The most interesting part of the book concerns "happiness hacks" -- simple habits that are clinically proven to make people happier: (Dance. Help a stranger. Get outside. Teach somebody something useful.) The problem isn't that we don't know how to be happy. The problem is that happiness-enhancing habits seems hokey, we have a hard time motivating ourselves to maintain them, and our everyday lives don't provide easy opportunities to practice them.
McGonigal describes a number of games that get around those problems. The most interesting was an experimental iPhone game implemented in Boston: GroundCrew. GroundCrew players submit and grant each other's wishes, which appear on a World-of-Warcraft-like quest board. The example in the book is of a dancer who can't leave rehearsal but really wants a latte. Another player queries the game for "quests" near him, sees the latte wish, and fulfills it -- gaining points in the game that will raise the value of his own wishes. I can imagine a lot of ways this model could go wrong, but the game designers seem to have anticipated them.
Do you have trouble motivating yourself and your housemates to keep the place livable? Do you want to settle once and for all that argument about whether you or your spouse does more housework? Do you want the kids to stop whining about every little thing you ask them to do?
You need to play Chore Wars. It's a game based on the quest-for-experience-points model, except the quests are household chores. The "players" design characters for themselves, agree on a set of "quests" and the points each one should be worth, and come up with real-life rewards for the winners. After the game is set up, players log in and claim the points whenever they complete something.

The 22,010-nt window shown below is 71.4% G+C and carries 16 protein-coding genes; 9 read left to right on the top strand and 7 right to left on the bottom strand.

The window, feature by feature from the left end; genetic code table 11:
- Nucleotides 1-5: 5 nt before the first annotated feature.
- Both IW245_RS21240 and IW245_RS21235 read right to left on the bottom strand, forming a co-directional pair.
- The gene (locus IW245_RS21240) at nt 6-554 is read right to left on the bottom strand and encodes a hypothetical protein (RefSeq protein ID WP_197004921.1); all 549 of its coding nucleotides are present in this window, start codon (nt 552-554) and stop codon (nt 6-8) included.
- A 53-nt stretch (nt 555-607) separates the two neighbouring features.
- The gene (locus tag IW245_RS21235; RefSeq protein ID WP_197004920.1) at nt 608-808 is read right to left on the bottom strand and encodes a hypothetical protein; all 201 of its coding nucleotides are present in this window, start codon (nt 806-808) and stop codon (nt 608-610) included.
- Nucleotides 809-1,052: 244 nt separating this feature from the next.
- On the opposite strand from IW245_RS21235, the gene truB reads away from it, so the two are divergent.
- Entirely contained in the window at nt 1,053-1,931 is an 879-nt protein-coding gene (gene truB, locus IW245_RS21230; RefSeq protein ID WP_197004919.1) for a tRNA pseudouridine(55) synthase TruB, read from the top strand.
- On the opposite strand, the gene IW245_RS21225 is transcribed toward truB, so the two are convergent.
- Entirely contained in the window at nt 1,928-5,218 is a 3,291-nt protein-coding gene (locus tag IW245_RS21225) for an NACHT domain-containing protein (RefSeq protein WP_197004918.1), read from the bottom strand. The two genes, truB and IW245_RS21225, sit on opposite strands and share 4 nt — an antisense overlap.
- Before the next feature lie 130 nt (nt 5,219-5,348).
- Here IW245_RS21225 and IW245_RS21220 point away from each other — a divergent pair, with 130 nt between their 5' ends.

Basic accounts are free, and a one-time charge of $10 upgrades you to a gold account with extra capabilities.
Every day, huge numbers of adults play Lexulous -- online Scrabble -- with their mothers. "Check in on your mother regularly" is one of those good habits people feel guilty about not keeping up. But day-in-day-out, Lexulous players send a move, get a responding move, and maybe add a comment or two about the weather or how the grandkids are doing.
If you think "I'd rather get a call or a visit", you're missing the point. People who touch base every day are more likely to call or visit, and more likely to have something to talk about when they do.
The Quest to Learn school is using the gaming model to define a curriculum. Its web site explains:
Quest is not a school whose curriculum is made up of the play of commercial videogames, but rather a school that uses the underlying design principles of games to create highly immersive, game-like learning experiences.